Common WashesSodium Bicarbonate and Sodium CarbonateBrine (Saturated \(\ce{NaCl}\))Drying Agents

Purpose of a Work-Up

When the goal of an experiment is to conduct a reaction and isolate the product, the general sequence of events is shown in Table 4.4.

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Table 4.4: Typical reaction sequence of events.
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Figure 4.38: Reaction ssteustatiushistory.orge for the synthesis of isoamyl acetate.

The \(\ce{^1H}\) NMR spectrum in Figure 4.39a was taken of the reaction mixture immediately after ceasing heating and before the work-up. As expected, a significant signal for acetic acid is seen at \(2.097 \: \text{ppm}\).

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Figure 4.40: Bottle of saturated sodium bicarbonate.

The following reactions occur between bicarbonate ion (1), carbonate ion (2) and acid \(\left( \ce{H^+} \right)\) during a wash:

\<\ce{HCO_3^-} \left( aq \right) + \ce{H^+} \left( aq \right) \rightarrow \ce{H_2CO_3} \left( aq \right) \rightleftharpoons \ce{H_2O} \left( l \right) + \ce{CO_2} \left( g \right) \tag{1}\>

\<\ce{CO_3^{2-}} \left( aq \right) + \ce{H^+} \left( aq \right) \rightarrow \ce{HCO_3^-} \left( aq \right) \tag{2}\>

The initial product of reaction (1) is carbonic acid \(\left( \ce{H_2CO_3} \right)\), which is in equilibrium with water and carbon dioxide gas. This means that solutions of bicarbonate often bubble during a neutralization wash in a separatory funnel. The product of reaction (2) is the bicarbonate ion, which can subsequently undergo reaction (1). This means that solutions of carbonate ion also often bubble during neutralizations.

Safety note: To prevent excess pressure form being generated by the release of carbon dioxide gas into a separatory funnel during neutralization, the layers should be gently swirled together before placement of the stopper. They should be vented directly after inversion, and more frequently than usual. Figure 4.41 shows a strongly acidic organic layer (top) in contact with an aqueous solution of \(10\%\) sodium bicarbonate (bottom). A vigorous stream of bubbles is seen originating from a small portion of organic layer trapped on the bottom of the funnel. The bubbling was even more vigorous when the layers were mixed together.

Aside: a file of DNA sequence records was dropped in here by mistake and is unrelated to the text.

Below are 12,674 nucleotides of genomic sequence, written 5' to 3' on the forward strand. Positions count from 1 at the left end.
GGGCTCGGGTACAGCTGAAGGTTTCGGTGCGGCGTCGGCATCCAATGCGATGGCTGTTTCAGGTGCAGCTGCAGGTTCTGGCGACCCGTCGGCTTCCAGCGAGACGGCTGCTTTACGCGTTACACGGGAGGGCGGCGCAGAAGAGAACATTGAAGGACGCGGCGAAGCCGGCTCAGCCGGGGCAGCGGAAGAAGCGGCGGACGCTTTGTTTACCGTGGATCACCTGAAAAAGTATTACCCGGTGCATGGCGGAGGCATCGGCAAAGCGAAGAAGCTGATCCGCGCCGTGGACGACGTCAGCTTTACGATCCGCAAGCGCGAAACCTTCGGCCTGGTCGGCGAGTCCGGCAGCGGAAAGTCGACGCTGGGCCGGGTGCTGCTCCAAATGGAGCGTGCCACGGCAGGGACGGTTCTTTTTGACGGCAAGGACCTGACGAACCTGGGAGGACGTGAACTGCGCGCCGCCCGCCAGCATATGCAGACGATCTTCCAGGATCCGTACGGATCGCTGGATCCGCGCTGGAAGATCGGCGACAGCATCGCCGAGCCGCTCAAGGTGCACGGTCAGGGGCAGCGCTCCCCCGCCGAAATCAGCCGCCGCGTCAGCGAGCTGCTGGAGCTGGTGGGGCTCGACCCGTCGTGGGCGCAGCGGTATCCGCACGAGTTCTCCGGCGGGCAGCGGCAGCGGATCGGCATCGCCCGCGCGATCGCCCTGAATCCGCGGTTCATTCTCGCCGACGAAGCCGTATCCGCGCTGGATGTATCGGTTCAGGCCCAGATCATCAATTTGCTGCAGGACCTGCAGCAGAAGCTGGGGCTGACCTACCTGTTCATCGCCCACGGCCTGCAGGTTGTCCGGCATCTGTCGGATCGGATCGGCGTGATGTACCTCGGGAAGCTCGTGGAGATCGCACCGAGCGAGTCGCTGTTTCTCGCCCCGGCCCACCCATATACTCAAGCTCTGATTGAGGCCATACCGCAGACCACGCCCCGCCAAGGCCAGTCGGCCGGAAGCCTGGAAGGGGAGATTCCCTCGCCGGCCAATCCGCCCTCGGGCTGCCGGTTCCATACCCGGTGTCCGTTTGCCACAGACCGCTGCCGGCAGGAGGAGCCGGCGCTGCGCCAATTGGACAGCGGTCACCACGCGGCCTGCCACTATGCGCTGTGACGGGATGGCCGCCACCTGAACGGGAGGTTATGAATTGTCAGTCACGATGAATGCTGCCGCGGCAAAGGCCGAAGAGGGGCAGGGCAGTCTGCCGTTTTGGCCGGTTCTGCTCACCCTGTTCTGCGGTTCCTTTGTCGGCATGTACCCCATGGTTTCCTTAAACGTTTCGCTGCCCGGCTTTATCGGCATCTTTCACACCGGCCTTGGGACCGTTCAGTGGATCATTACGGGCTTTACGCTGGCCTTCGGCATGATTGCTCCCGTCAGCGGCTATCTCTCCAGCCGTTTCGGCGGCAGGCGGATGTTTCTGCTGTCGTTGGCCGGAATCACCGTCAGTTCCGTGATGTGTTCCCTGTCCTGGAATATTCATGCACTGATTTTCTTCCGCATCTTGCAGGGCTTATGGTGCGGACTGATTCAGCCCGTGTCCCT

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If the aqueous layer is on the bottom of the separatory funnel, test an "aliquot" of the aqueous layer (or tiny sample) on litmus paper through the following method:

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Anhydrous calcium sulfate \(\left( \ce{CaSO_4} \right)\), can be purchased containing a cobalt compound that is blue when dry and pink when wet (this is then sold under the name Drierite, Figure 4.49c+d). In this way, blue Drierite can be used as a visual indicator for the presence of water.\(^8\)

The most common drying agents used to remove water from organic solutions are anhydrous sodium sulfate \(\left( \ce{Na_2SO_4} \right)\) and anhydrous magnesium sulfate \(\left( \ce{MgSO_4} \right)\). Many steustatiushistory.orgists consider \(\ce{MgSO_4}\) the "go-to" drying agent as it works quickly, holds a lot of water for its mass, and the hydrates are noticeably chunkier compared to the anhydrous form, making it easy to see when you"ve added enough. A drawback to using \(\ce{MgSO_4}\) is that it is a fine powder, and so the solutions must be subsequently filtered to remove the drying agent. Another drawback to \(\ce{MgSO_4}\) is that all fine powders heavily adsorb product on their surface (which is why they must be rinsed with solvent after filtration), and sometimes more granular drying agents are used to minimize the loss of product by adsorption.

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In some procedures \(\ce{Na_2SO_4}\) or \(\ce{CaCl_2}\) are used if they seem to work just as well as \(\ce{MgSO_4}\), or if the solution is incompatible with \(\ce{MgSO_4}\) (see Table 4.8). A procedural advantage to these drying agents is that their granules are not easily dispersed, allowing for the solutions to be easily decanted (poured). In many situations drying agents are interchangeable (see Table 4.8 for a survey of drying agents). However, it is most common for desiccators and drying tubes to use \(\ce{CaSO_4}\) or \(\ce{CaCl_2}\) (Figure 4.50), as they can be easily manipulated in their pellet or rock forms.